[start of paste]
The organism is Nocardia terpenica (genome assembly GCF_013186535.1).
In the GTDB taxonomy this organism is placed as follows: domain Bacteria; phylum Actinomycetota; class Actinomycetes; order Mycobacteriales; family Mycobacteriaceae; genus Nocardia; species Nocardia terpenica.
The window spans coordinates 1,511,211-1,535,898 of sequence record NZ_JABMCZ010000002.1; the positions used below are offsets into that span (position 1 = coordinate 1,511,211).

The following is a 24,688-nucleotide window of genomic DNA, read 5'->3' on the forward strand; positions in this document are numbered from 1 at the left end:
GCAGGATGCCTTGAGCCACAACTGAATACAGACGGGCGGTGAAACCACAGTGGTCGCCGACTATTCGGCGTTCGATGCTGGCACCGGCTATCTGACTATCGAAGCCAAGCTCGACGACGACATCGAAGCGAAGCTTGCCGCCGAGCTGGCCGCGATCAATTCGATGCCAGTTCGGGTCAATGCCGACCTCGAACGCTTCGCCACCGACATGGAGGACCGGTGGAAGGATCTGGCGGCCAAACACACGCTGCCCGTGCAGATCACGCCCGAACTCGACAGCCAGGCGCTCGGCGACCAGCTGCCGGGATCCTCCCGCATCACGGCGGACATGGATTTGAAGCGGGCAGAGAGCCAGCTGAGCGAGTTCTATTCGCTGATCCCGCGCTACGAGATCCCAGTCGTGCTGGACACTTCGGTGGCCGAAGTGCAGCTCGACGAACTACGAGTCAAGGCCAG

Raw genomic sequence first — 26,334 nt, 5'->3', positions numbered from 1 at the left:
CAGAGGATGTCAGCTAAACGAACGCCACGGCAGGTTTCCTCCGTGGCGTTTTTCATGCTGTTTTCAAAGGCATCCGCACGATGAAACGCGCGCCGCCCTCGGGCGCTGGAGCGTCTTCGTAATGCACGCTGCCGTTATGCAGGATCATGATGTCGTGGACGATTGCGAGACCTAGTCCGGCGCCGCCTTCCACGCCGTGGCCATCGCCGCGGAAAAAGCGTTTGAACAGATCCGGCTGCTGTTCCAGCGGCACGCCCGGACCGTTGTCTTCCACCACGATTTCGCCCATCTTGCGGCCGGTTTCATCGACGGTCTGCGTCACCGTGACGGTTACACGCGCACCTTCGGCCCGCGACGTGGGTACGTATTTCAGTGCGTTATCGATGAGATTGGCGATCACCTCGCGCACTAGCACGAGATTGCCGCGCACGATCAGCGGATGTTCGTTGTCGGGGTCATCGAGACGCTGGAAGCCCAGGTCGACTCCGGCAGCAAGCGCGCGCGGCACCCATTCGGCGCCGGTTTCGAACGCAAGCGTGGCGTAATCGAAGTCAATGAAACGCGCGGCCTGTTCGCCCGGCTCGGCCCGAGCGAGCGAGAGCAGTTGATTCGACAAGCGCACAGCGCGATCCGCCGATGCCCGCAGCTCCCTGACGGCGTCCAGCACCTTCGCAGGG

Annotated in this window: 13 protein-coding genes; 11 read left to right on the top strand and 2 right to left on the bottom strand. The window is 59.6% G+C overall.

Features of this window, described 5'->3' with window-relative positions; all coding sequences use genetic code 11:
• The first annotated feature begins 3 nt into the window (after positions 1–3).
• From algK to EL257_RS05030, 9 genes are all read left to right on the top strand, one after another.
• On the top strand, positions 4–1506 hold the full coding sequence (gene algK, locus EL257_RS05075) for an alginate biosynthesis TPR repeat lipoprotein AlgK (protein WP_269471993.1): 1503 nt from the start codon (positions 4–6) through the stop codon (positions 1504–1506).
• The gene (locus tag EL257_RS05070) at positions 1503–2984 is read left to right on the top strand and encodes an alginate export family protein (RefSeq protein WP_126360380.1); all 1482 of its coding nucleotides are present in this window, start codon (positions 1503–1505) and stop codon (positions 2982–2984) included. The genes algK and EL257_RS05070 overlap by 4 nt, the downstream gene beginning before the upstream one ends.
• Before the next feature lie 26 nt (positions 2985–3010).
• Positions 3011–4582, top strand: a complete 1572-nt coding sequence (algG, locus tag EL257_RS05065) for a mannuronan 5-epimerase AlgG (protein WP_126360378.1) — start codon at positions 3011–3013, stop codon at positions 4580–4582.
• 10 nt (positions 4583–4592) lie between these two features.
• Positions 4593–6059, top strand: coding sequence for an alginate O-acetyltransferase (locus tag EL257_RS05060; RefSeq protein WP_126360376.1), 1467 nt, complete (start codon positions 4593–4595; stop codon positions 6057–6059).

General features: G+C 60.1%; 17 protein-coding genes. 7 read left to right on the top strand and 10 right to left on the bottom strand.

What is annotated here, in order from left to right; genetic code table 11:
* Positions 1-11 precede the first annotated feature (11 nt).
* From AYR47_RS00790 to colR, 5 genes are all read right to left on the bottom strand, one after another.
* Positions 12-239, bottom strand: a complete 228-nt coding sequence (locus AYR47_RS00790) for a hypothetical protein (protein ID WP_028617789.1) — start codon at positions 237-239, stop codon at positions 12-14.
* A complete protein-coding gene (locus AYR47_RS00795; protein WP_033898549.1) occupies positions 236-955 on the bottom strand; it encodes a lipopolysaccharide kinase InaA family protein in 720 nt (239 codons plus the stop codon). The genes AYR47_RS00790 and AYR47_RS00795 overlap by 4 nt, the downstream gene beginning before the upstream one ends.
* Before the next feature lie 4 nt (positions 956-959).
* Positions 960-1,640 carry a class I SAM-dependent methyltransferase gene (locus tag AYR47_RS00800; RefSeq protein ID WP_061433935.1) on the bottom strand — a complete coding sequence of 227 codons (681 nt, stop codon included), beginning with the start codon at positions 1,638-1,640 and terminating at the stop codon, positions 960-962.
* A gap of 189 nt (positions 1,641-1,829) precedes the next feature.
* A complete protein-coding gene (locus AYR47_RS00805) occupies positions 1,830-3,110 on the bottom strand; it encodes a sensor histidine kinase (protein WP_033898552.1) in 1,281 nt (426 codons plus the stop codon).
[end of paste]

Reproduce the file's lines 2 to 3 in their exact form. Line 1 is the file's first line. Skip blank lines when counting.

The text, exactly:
In the GTDB taxonomy this organism is placed as follows: domain Bacteria; phylum Actinomycetota; class Actinomycetes; order Mycobacteriales; family Mycobacteriaceae; genus Nocardia; species Nocardia terpenica.
The window spans coordinates 1,511,211-1,535,898 of sequence record NZ_JABMCZ010000002.1; the positions used below are offsets into that span (position 1 = coordinate 1,511,211).